<span class="cutline_leadin">‘Guardians of the Galaxy’:</span> Zoe Saldana, Dave Bautista and Chris Pratt form an unlikely team of space-jockey superheroes.

    Guardians of the Galaxy (PG-13)

    Watching the zippy, ebullient Guardians of the Galaxy, you wonder “Why can’t all comic-book movies be this much fun?”

  •  
Dad (Ethan Hawke, right) plays around with his son (Ellar Coltrane) in a scene from “Boyhood.”

    Boyhood (R)

    Contrary to most dramas, which tend to dwell on traumatic or seismic events, Richard Linklater’s Boyhood argues that life is a compilation of small, everyday moments, an accumulation of the feelings and thoughts and emotions we start to gather from the time we are children. Shot over the span of 12 years, with the cast getting together for a few days annually to shoot some scenes, the movie charts the growth of Mason (Ellar Coltrane) from the ages of 5 to 18. Mason has an older sister, Samantha (Lorelei Linklater, the director’s daughter) and he has two loving parents, Mom (Patricia Arquette) and Dad (Ethan Hawke), who are divorced and live apart. Their relationship can be contentious at times, but they both care deeply for their kids.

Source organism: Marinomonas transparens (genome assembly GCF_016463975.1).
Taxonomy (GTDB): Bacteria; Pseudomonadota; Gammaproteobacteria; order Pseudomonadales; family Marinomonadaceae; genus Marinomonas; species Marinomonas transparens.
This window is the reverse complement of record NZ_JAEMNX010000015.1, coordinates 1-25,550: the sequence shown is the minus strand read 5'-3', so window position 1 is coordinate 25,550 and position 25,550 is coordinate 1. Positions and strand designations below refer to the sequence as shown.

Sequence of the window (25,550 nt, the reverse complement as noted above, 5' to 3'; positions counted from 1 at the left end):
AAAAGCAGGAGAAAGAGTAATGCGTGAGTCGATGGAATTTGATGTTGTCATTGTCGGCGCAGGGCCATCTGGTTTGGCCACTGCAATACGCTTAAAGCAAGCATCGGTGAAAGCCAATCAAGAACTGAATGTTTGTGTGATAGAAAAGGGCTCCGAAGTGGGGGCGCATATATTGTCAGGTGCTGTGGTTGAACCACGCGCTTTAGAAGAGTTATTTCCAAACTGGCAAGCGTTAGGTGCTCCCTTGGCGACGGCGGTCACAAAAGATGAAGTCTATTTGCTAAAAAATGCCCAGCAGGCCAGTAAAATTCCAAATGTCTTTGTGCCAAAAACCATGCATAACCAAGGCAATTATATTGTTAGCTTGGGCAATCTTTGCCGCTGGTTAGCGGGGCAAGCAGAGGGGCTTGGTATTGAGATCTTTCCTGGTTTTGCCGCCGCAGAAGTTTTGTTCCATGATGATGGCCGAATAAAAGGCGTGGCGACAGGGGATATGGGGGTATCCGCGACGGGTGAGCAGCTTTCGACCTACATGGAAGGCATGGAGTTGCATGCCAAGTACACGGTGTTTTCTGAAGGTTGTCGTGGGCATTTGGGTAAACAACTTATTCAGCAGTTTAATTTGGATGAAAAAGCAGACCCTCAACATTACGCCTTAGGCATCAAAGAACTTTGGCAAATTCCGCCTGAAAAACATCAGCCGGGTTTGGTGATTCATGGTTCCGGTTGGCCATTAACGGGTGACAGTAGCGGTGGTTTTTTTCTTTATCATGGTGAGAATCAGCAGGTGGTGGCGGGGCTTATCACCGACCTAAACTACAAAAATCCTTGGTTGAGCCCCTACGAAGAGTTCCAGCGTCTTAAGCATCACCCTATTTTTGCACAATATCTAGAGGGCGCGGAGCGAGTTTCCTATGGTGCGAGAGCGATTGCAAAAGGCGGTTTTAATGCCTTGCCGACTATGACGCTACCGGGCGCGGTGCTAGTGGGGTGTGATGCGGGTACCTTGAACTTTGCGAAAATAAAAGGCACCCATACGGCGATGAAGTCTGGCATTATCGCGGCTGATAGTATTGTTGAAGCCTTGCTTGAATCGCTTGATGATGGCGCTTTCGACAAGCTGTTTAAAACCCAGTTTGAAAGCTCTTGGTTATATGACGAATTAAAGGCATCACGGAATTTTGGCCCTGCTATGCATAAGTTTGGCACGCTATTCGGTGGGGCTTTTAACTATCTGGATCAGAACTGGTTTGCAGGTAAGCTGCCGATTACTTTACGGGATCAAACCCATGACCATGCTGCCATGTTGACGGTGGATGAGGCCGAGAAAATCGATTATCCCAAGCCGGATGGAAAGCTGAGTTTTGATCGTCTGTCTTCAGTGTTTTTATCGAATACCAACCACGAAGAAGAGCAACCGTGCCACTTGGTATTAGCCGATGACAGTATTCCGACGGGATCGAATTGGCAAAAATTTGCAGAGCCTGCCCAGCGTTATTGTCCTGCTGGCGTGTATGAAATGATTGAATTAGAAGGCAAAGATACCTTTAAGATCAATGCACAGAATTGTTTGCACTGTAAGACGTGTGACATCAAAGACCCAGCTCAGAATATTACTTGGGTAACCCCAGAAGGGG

Miami Herald

Join the
Discussion

The Miami Herald is pleased to provide this opportunity to share information, experiences and observations about what's in the news. Some of the comments may be reprinted elsewhere on the site or in the newspaper. We encourage lively, open debate on the issues of the day, and ask that you refrain from profanity, hate speech, personal comments and remarks that are off point. Thank you for taking the time to offer your thoughts.

The Miami Herald uses Facebook's commenting system. You need to log in with a Facebook account in order to comment. If you have questions about commenting with your Facebook account, click here.

Have a news tip? You can send it anonymously. Click here to send us your tip - or - consider joining the Public Insight Network and become a source for The Miami Herald and el Nuevo Herald.

Hide Comments

This affects comments on all stories.

Cancel OK

  • Marketplace

Today's Circulars

  • Quick Job Search

Enter Keyword(s) Enter City Select a State Select a Category